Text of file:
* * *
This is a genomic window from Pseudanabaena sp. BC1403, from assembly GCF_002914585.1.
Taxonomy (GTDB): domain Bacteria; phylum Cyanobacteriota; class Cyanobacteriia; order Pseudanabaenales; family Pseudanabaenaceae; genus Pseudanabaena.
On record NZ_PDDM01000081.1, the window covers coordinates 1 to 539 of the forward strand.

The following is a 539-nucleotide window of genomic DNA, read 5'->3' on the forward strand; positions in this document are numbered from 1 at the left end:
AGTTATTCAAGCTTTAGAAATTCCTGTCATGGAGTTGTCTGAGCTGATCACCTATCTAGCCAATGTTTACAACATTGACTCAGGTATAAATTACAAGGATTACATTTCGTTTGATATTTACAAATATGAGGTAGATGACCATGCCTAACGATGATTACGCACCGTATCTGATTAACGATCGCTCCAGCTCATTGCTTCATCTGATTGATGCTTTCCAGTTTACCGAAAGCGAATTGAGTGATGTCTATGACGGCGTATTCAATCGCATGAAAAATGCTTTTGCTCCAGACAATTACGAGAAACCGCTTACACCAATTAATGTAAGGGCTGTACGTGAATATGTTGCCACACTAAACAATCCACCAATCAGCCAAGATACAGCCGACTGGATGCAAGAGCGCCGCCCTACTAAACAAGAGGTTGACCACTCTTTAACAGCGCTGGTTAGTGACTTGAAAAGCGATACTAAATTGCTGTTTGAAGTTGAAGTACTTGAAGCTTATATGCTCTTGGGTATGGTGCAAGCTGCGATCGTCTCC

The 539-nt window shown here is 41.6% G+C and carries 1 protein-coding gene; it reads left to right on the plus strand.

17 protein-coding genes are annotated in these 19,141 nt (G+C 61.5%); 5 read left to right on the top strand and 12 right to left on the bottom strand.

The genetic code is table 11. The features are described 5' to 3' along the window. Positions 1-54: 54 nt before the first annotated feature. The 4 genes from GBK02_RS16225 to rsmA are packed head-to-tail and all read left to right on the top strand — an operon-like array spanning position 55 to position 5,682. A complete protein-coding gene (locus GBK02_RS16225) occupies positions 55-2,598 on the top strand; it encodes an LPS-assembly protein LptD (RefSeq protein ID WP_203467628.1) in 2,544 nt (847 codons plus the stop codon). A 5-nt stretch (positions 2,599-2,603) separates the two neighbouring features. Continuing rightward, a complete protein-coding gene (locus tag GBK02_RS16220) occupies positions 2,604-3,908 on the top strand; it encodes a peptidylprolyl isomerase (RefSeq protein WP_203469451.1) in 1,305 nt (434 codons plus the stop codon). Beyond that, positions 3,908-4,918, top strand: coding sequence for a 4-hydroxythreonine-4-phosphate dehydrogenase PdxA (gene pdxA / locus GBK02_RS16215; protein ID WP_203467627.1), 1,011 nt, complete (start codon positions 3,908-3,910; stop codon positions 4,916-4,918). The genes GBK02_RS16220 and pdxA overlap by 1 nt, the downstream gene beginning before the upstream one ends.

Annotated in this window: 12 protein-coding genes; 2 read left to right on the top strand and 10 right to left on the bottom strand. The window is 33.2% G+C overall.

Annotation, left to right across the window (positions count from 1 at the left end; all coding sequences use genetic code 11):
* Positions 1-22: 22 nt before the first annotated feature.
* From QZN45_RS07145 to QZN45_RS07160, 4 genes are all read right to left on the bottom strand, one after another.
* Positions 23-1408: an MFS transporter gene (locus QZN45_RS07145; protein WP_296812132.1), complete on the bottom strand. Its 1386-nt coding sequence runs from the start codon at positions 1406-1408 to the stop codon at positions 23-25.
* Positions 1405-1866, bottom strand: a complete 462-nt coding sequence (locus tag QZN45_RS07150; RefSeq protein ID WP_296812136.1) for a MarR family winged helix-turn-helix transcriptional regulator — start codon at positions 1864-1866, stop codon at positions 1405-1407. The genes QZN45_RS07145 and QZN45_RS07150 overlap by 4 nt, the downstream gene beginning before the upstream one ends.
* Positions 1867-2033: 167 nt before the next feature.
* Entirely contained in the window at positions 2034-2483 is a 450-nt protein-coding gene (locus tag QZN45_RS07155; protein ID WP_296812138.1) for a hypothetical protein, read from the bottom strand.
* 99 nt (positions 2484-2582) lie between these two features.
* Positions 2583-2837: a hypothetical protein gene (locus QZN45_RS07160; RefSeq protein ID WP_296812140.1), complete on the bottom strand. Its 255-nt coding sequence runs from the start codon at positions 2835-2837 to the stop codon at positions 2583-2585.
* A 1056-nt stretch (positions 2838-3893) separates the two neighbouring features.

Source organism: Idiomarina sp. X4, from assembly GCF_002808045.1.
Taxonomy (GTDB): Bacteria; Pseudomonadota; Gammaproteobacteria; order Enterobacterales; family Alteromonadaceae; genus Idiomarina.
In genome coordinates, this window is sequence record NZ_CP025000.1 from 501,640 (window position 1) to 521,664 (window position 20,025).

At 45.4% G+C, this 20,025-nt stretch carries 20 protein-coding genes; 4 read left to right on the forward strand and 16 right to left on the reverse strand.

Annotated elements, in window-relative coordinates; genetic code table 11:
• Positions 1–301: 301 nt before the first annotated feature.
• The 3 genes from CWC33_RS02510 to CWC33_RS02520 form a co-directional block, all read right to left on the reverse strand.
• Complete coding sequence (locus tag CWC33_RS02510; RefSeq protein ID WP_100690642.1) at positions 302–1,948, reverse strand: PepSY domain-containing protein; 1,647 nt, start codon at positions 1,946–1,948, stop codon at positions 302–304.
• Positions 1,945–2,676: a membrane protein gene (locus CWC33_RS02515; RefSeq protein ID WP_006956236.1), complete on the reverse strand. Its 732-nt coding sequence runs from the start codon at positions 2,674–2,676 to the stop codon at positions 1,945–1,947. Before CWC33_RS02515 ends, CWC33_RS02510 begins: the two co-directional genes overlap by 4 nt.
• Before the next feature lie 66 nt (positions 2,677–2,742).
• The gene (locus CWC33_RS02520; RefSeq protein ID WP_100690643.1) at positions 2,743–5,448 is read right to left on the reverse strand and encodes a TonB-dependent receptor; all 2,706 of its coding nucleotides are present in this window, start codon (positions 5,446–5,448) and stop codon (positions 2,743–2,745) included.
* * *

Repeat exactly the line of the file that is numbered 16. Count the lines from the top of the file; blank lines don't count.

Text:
* Entirely contained in the window at positions 2034-2483 is a 450-nt protein-coding gene (locus tag QZN45_RS07155; protein ID WP_296812138.1) for a hypothetical protein, read from the bottom strand.